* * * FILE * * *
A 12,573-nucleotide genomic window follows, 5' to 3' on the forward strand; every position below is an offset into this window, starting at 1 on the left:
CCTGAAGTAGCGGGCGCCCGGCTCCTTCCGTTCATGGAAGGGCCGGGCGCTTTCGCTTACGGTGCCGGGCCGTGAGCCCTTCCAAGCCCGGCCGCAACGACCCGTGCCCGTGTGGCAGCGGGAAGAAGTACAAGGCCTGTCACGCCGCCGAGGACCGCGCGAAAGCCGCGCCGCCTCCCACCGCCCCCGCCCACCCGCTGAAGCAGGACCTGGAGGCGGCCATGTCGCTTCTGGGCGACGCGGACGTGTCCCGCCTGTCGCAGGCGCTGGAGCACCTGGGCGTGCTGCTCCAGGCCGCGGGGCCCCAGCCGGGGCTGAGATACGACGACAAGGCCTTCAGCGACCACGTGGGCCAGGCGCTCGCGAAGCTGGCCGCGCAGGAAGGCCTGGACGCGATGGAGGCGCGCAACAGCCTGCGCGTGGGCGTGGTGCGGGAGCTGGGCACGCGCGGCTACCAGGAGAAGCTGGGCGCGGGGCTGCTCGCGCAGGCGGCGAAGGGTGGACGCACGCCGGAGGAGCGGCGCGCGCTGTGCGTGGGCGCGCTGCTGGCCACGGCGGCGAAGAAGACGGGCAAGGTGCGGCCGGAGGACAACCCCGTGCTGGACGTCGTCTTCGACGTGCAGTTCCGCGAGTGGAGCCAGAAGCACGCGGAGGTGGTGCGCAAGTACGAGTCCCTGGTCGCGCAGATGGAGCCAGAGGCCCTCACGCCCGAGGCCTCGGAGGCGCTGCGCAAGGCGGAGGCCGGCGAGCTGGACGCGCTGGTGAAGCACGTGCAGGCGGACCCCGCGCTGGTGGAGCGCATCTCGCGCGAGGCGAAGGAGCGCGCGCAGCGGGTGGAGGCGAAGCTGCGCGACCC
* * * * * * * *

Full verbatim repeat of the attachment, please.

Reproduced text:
A 12,573-nucleotide genomic window follows, 5' to 3' on the forward strand; every position below is an offset into this window, starting at 1 on the left:
CCTGAAGTAGCGGGCGCCCGGCTCCTTCCGTTCATGGAAGGGCCGGGCGCTTTCGCTTACGGTGCCGGGCCGTGAGCCCTTCCAAGCCCGGCCGCAACGACCCGTGCCCGTGTGGCAGCGGGAAGAAGTACAAGGCCTGTCACGCCGCCGAGGACCGCGCGAAAGCCGCGCCGCCTCCCACCGCCCCCGCCCACCCGCTGAAGCAGGACCTGGAGGCGGCCATGTCGCTTCTGGGCGACGCGGACGTGTCCCGCCTGTCGCAGGCGCTGGAGCACCTGGGCGTGCTGCTCCAGGCCGCGGGGCCCCAGCCGGGGCTGAGATACGACGACAAGGCCTTCAGCGACCACGTGGGCCAGGCGCTCGCGAAGCTGGCCGCGCAGGAAGGCCTGGACGCGATGGAGGCGCGCAACAGCCTGCGCGTGGGCGTGGTGCGGGAGCTGGGCACGCGCGGCTACCAGGAGAAGCTGGGCGCGGGGCTGCTCGCGCAGGCGGCGAAGGGTGGACGCACGCCGGAGGAGCGGCGCGCGCTGTGCGTGGGCGCGCTGCTGGCCACGGCGGCGAAGAAGACGGGCAAGGTGCGGCCGGAGGACAACCCCGTGCTGGACGTCGTCTTCGACGTGCAGTTCCGCGAGTGGAGCCAGAAGCACGCGGAGGTGGTGCGCAAGTACGAGTCCCTGGTCGCGCAGATGGAGCCAGAGGCCCTCACGCCCGAGGCCTCGGAGGCGCTGCGCAAGGCGGAGGCCGGCGAGCTGGACGCGCTGGTGAAGCACGTGCAGGCGGACCCCGCGCTGGTGGAGCGCATCTCGCGCGAGGCGAAGGAGCGCGCGCAGCGGGTGGAGGCGAAGCTGCGCGACCC